The Complex Reality of America's Foster Care System
"Being in a group home is like lockdown… It's like having a big old chain attached to your leg." This new documentary reveals the hidden reality of the children, parents, and caretakers inside America's foster care system.
An Unprecedented Look at America's Foster Care System
Over 440,000 minors in the U.S. are in foster care according to AFCARS. The complexity of the system is the topic of Foster, a new HBO documentary. “Foster” follows children and teens in the Los Angeles County foster care system, and those who have gone through it, but the inspiration for the film started with just one child. Oppenheimer and Harris worked together on the Academy Award-winning into the Arms of Strangers: Stories of the Kindertransport. Which looked at rescue efforts that moved Jewish children living in Nazi Germany to the U.K.
About 25 years ago, producer Deborah Oppenheimer met a 6-year-old boy named Patrick, while she was volunteering at a public school. “I asked his story and discovered that he had been removed from his parents, he was living in an orphanage in Hollywood,” says Oppenheimer, who recalls “sobbing” after returning home that day. “I had never encountered a foster youth in the system before, and I resolved to continue to work with him.” That experience became the inspiration for the film, which was acquired by HBO out of Sundance before it was set to premiere. However, Oppenheimer and director Mark Jonathan Harris intended to make a decade ago, but their schedules didn’t collide until 2014. The filmmakers, best known for the Oscar winning documentary “Into the Arms of Strangers: Stories of the Kindertransport”, have long been fascinated in exploring issues facing children.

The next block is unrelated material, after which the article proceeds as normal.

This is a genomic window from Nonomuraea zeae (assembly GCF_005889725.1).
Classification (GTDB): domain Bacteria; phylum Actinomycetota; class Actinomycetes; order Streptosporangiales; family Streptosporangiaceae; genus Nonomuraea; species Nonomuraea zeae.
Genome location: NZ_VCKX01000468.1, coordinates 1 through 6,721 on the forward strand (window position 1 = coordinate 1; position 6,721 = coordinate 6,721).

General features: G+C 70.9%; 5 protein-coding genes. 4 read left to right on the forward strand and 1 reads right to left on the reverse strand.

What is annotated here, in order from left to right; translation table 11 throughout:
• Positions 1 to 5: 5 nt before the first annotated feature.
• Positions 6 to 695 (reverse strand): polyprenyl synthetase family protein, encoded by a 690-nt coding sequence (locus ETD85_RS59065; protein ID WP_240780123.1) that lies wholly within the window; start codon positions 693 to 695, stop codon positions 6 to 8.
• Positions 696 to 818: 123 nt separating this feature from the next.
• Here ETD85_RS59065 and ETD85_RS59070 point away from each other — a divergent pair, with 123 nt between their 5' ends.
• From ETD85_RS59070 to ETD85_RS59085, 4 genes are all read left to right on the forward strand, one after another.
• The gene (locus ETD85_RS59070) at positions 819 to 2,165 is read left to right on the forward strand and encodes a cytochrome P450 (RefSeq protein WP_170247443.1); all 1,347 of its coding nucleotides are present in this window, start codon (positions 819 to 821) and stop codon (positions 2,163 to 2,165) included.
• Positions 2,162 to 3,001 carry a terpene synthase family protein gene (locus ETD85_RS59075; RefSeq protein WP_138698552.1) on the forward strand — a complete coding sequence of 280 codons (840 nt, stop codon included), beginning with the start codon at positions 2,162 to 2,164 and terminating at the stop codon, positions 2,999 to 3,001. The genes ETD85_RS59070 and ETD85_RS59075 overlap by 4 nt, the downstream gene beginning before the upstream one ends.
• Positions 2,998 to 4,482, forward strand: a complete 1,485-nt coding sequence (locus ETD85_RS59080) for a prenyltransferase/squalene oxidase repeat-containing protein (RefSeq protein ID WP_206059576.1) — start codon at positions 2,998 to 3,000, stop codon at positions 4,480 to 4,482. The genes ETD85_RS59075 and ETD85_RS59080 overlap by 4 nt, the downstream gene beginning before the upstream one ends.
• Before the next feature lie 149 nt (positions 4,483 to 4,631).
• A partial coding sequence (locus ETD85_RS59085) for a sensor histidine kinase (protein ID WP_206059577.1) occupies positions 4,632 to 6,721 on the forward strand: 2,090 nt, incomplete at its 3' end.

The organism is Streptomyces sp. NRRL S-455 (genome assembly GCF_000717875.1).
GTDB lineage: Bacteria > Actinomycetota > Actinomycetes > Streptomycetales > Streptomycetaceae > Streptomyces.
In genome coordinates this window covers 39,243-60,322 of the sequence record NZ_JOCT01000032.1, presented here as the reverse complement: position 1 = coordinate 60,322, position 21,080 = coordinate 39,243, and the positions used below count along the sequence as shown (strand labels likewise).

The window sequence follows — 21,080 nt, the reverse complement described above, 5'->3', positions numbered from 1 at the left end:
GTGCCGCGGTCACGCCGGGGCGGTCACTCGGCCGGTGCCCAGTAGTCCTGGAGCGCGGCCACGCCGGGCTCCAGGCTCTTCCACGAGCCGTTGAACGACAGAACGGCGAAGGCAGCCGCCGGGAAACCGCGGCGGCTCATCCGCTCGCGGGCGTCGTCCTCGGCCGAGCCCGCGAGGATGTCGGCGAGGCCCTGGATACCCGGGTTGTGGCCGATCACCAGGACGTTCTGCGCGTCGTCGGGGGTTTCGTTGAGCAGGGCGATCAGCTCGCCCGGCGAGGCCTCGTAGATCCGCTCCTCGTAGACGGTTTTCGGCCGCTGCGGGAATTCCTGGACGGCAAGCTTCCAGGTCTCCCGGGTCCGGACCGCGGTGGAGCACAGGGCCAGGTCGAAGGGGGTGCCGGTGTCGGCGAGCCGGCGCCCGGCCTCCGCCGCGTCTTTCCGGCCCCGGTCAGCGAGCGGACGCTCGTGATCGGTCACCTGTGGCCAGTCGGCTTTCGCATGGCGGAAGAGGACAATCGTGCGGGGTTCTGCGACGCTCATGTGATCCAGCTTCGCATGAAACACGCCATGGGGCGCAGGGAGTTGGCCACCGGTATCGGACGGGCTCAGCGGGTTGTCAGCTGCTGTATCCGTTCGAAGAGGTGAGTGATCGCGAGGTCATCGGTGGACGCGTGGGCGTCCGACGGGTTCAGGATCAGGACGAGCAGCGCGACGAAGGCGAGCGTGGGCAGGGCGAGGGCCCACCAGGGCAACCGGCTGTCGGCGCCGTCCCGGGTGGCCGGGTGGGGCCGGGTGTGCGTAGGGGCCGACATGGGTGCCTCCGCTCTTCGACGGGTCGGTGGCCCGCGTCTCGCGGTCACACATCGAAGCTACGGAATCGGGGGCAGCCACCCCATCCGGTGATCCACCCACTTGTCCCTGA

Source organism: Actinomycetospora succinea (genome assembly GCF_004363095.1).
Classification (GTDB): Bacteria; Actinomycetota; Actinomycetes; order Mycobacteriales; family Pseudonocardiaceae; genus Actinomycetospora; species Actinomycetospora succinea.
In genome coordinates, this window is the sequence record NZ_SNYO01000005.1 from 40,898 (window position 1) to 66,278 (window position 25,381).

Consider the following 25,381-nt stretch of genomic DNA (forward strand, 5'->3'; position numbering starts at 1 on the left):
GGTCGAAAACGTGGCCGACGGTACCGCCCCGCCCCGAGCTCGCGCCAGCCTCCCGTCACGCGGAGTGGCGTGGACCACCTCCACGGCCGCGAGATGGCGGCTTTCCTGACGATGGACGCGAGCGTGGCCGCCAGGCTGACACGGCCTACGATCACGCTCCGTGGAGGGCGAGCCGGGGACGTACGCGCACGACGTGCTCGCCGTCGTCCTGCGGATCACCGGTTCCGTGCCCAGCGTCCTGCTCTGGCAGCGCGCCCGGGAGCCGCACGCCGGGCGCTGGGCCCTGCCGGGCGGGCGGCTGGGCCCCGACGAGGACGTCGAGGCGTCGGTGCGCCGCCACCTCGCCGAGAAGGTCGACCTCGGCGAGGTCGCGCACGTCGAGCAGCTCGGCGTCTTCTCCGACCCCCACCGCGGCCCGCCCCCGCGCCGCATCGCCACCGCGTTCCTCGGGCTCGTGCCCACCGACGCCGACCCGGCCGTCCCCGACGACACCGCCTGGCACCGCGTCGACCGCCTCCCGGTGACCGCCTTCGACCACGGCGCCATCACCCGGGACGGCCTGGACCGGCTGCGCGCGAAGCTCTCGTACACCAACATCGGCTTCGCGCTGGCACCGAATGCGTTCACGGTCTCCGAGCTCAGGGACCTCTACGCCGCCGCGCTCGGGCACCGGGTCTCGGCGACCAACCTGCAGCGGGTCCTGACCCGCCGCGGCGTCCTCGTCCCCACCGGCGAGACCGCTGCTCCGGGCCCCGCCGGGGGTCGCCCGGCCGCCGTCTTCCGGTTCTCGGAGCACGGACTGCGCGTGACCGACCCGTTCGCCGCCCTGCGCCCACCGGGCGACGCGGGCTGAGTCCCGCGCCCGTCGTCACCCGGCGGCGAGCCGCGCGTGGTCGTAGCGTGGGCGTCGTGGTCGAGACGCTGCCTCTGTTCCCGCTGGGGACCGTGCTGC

The foster care system illustrated many of these survivor problems, Harris says, and they wanted to unpack the stigmas associated with it. “We spent about two years researching this and getting acquainted with everyone and getting them to trust us. We wanted to dispel some of the stereotypes and myths about foster care. A lot of people approach foster care with judgments — judgments about kids, judgment about the parents, about the social workers. And those are generally negative stereotypes.”
With Foster, they say the many reasons kids enter the foster care system speak to larger social issues in America.